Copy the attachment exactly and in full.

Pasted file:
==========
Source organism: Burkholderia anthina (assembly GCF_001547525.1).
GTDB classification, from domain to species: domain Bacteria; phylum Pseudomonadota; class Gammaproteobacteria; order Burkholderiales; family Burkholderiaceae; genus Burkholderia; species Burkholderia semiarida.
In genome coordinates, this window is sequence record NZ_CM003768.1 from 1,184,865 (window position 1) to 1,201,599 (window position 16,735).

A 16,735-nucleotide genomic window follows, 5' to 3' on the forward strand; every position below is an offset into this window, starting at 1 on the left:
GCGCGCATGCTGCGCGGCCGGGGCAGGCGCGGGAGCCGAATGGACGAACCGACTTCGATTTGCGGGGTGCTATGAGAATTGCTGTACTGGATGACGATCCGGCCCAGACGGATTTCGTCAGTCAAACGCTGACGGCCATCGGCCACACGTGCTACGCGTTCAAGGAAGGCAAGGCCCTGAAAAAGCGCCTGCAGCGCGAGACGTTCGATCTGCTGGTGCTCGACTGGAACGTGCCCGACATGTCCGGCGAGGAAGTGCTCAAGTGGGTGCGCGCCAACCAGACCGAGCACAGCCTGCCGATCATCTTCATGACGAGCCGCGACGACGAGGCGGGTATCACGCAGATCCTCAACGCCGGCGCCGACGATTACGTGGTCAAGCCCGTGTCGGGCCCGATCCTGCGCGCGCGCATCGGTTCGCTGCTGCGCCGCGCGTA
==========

Source organism: Burkholderia anthina (assembly GCF_001547525.1).
GTDB classification, from domain to species: domain Bacteria; phylum Pseudomonadota; class Gammaproteobacteria; order Burkholderiales; family Burkholderiaceae; genus Burkholderia; species Burkholderia semiarida.
In genome coordinates, this window is sequence record NZ_CM003768.1 from 1,184,865 (window position 1) to 1,201,599 (window position 16,735).

A 16,735-nucleotide genomic window follows, 5' to 3' on the forward strand; every position below is an offset into this window, starting at 1 on the left:
GCGCGCATGCTGCGCGGCCGGGGCAGGCGCGGGAGCCGAATGGACGAACCGACTTCGATTTGCGGGGTGCTATGAGAATTGCTGTACTGGATGACGATCCGGCCCAGACGGATTTCGTCAGTCAAACGCTGACGGCCATCGGCCACACGTGCTACGCGTTCAAGGAAGGCAAGGCCCTGAAAAAGCGCCTGCAGCGCGAGACGTTCGATCTGCTGGTGCTCGACTGGAACGTGCCCGACATGTCCGGCGAGGAAGTGCTCAAGTGGGTGCGCGCCAACCAGACCGAGCACAGCCTGCCGATCATCTTCATGACGAGCCGCGACGACGAGGCGGGTATCACGCAGATCCTCAACGCCGGCGCCGACGATTACGTGGTCAAGCCCGTGTCGGGCCCGATCCTGCGCGCGCGCATCGGTTCGCTGCTGCGCCGCGCGTA